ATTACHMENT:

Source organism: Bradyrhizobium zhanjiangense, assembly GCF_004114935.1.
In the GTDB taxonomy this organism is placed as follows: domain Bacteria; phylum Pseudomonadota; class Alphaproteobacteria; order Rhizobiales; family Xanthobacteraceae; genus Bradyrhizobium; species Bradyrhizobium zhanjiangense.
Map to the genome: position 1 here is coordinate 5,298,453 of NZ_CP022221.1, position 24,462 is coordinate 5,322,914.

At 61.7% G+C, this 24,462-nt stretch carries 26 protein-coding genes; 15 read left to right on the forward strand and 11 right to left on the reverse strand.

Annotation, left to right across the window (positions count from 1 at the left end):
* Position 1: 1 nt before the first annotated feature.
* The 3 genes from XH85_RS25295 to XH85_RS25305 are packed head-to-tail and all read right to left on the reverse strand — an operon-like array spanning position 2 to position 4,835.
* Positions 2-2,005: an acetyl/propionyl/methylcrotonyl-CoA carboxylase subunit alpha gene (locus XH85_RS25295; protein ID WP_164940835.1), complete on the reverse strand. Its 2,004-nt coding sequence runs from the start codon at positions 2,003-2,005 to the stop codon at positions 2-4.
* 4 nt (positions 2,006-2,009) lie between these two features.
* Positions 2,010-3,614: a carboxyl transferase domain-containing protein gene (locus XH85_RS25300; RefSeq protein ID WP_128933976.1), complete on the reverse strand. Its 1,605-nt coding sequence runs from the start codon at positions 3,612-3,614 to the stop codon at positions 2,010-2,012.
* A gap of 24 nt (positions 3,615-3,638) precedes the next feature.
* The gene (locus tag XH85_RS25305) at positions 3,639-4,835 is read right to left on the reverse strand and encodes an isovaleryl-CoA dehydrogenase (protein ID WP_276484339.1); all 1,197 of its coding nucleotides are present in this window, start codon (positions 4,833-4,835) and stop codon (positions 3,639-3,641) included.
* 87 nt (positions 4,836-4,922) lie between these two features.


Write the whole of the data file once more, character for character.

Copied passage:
Source organism: Bradyrhizobium zhanjiangense, assembly GCF_004114935.1.
In the GTDB taxonomy this organism is placed as follows: domain Bacteria; phylum Pseudomonadota; class Alphaproteobacteria; order Rhizobiales; family Xanthobacteraceae; genus Bradyrhizobium; species Bradyrhizobium zhanjiangense.
Map to the genome: position 1 here is coordinate 5,298,453 of NZ_CP022221.1, position 24,462 is coordinate 5,322,914.

At 61.7% G+C, this 24,462-nt stretch carries 26 protein-coding genes; 15 read left to right on the forward strand and 11 right to left on the reverse strand.

Annotation, left to right across the window (positions count from 1 at the left end):
* Position 1: 1 nt before the first annotated feature.
* The 3 genes from XH85_RS25295 to XH85_RS25305 are packed head-to-tail and all read right to left on the reverse strand — an operon-like array spanning position 2 to position 4,835.
* Positions 2-2,005: an acetyl/propionyl/methylcrotonyl-CoA carboxylase subunit alpha gene (locus XH85_RS25295; protein ID WP_164940835.1), complete on the reverse strand. Its 2,004-nt coding sequence runs from the start codon at positions 2,003-2,005 to the stop codon at positions 2-4.
* 4 nt (positions 2,006-2,009) lie between these two features.
* Positions 2,010-3,614: a carboxyl transferase domain-containing protein gene (locus XH85_RS25300; RefSeq protein ID WP_128933976.1), complete on the reverse strand. Its 1,605-nt coding sequence runs from the start codon at positions 3,612-3,614 to the stop codon at positions 2,010-2,012.
* A gap of 24 nt (positions 3,615-3,638) precedes the next feature.
* The gene (locus tag XH85_RS25305) at positions 3,639-4,835 is read right to left on the reverse strand and encodes an isovaleryl-CoA dehydrogenase (protein ID WP_276484339.1); all 1,197 of its coding nucleotides are present in this window, start codon (positions 4,833-4,835) and stop codon (positions 3,639-3,641) included.
* 87 nt (positions 4,836-4,922) lie between these two features.